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Old 05-20-2019, 09:58 AM
fraternitynik fraternitynik is offline
GreekChat Member
Join Date: Aug 2017
Location: Indianapolis, IN
Posts: 42
Having read this, here are some thoughts on how to "get involved," because I think most of us are caught up in this outdated presumption that we need permission from that small group of leaders or fraternity/sorority professionals to be involved.

1) Consider writing on Medium or encouraging students to set up accounts on GreekChat etc. Too much of the communication around fraternities/sororities is dominated by special interests (leadership, campus professionals, vendor companies) or the news media. Vocalizing problems AND solutions will help students feel confident.

2) Work with a local chapter or volunteer to understand and create cheat sheets regarding your organizations governing processes. - For example - In my fraternity, any chapter can submit a constitutional amendment at any time and the organization must distribute it to all chapters for a vote within 60 days. That is basically an unknown concept among our members, but beats the heck out of hoping a committee will approve an amendment to be voted on at Convention.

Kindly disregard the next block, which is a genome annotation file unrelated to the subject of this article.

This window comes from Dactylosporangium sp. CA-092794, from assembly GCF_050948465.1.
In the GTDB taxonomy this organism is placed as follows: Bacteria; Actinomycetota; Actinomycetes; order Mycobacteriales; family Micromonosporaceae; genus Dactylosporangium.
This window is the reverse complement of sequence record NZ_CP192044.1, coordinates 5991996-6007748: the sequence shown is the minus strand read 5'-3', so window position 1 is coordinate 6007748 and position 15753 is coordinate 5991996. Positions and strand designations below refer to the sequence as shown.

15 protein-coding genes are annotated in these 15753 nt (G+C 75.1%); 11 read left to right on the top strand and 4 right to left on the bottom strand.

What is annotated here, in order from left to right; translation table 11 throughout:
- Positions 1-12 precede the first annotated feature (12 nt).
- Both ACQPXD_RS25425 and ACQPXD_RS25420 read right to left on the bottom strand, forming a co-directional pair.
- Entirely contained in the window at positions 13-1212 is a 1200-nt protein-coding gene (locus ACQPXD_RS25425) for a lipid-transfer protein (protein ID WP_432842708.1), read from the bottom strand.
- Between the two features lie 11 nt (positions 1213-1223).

3) Advocate for free association - The best way to do this is to encourage chapters to identify a real niche. In my professional fraternity experience and time as an adviser, I can say that I've turned around 2-3 chapters just by getting their minds off of the 50-60-point checklists o' leadership they need to complete for their campus and by encouraging them to find 1-2 things which make them truly unique and to pursue those entirely. They actually start paying attention to why they are recruiting people.

4) Voice opposition to "general" statements. Almost every time the NIC says that "we" support something, I am the little bugger that asks when they polled the membership. My fraternity has reversed its policy of endorsing legislation and our Grand Council changed an ageist bylaw in part because I and a few other members sent emails and tweets at the right time. Our leaders are obsessed with their public image - I promise you that something as simple as a tweet from a knowledgeable member has exceptional power.

Just some thoughts. They may sound stupid, but the gist is Help students understand where they do have power to teach them to become leaders. We don't become leaders by marking good deeds off of a checklist and talking trash behind "nationals" back.
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